Opening up the subsoil: Subsoiling and bio-subsoilers to remediate subsoil compaction in three fodder crop rotations on a sandy loam soil
The intensification of modern arable farming has brought on a steady increase of the risk of soil compaction, while simultaneously pushing the impact deeper into the soil profile. In the subsoil, outside the reach of regular tillage operation, it can become exceedingly difficult to deal with compacted layers. Commonly, farmers turn towards mechanical remediation strategies, like subsoiling, to deal with this issue. However, the numerous drawbacks that come with these operations have prompted the search for more sustainable alternatives, like bio-subsoilers, which are deep-rooting plant species with the capacity to penetrate compacted subsoil layers. This study aimed at investigating both mechanical and biological remediation strategies in a side-by-side comparison. The effectiveness of subsoiling and the use of two deep rooting (cover) crops (i.e. alfalfa and fodder radish) as remediation measures to alleviate subsoil compaction was assessed in terms of soil quality indicators, like penetration resistance, bulk density, porosity, plant available water capacity, air capacity and air permeability at 35 and 45 cm depth, and the above-and belowground growth of the main crop. In addition, a combination of both subsoiling and use of deep rooting (cover) crops was included to evaluate the potential role of the latter in protecting the mechanically loosened subsoil from recompaction. This complex comparison was done in three distinct maize-based fodder crop rotations (rotation 1: maize monoculture; rotation 2: maize/winter cereal rotation with fodder radish as cover crop after winter cereal; rotation 3: maize/winter cereal/alfalfa rotation). The study field (sandy loam soil) was selected based on the presence of a highly compacted layer at the interface between topsoil and subsoil (30-50 cm). The experiment demonstrated that subsoiling is an effective remedia-tion measure to disrupt heavily compacted layers in the upper-subsoil, at least in the short-term. The crop response was however highly variable and only positive when the opportunity of reaching the subsoil proved to be advantageous for the crop (i.e. dry season). Besides its high degree of variability between years, the effects also proved to be very short-lived under a standard arable fodder crop rotation. Including deep rooting (cover) crops, like fodder radish and alfalfa, and limiting the initial subsoil disruption helped to partially stabilize the disrupted subsoil and reduce recompaction. Fodder radish and alfalfa penetrated the compacted subsoil without previous disruption by subsoiling. However, this did not lead to a significant improvement of the measured soil physical parameters.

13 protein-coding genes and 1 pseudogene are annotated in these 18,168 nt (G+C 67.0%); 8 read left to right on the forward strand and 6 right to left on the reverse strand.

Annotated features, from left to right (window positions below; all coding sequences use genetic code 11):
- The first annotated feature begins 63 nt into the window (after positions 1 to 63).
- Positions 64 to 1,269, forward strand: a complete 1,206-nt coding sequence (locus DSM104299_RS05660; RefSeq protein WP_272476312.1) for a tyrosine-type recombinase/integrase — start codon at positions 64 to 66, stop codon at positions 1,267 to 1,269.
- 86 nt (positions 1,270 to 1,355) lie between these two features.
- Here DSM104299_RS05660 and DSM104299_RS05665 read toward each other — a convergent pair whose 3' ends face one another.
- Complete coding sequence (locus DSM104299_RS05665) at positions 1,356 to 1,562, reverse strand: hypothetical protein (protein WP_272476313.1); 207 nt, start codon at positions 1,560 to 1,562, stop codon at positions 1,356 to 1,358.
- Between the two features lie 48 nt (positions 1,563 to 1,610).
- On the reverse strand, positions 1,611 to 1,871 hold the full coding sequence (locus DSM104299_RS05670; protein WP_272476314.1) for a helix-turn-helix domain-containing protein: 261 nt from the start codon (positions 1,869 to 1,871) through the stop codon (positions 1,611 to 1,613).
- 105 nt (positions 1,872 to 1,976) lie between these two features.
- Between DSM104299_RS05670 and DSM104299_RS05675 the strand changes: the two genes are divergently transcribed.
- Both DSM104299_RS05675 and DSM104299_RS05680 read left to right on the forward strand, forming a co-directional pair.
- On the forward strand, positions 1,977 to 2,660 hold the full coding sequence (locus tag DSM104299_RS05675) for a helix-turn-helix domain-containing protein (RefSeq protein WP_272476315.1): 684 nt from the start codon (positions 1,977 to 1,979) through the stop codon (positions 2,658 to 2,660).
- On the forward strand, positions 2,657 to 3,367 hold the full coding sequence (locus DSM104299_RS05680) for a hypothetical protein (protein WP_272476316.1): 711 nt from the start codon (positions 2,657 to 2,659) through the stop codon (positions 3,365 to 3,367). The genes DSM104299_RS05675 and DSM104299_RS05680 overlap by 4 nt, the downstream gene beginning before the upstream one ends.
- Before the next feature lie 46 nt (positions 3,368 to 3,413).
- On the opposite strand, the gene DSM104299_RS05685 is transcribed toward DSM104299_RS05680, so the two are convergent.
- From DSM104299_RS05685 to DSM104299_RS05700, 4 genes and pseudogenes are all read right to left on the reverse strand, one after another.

Source (journal)
Soil and tillage research. - Amsterdam
Amsterdam : 2024
237 (2024) , 15 p.
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Creation 01.02.2024
Last edited 07.02.2024
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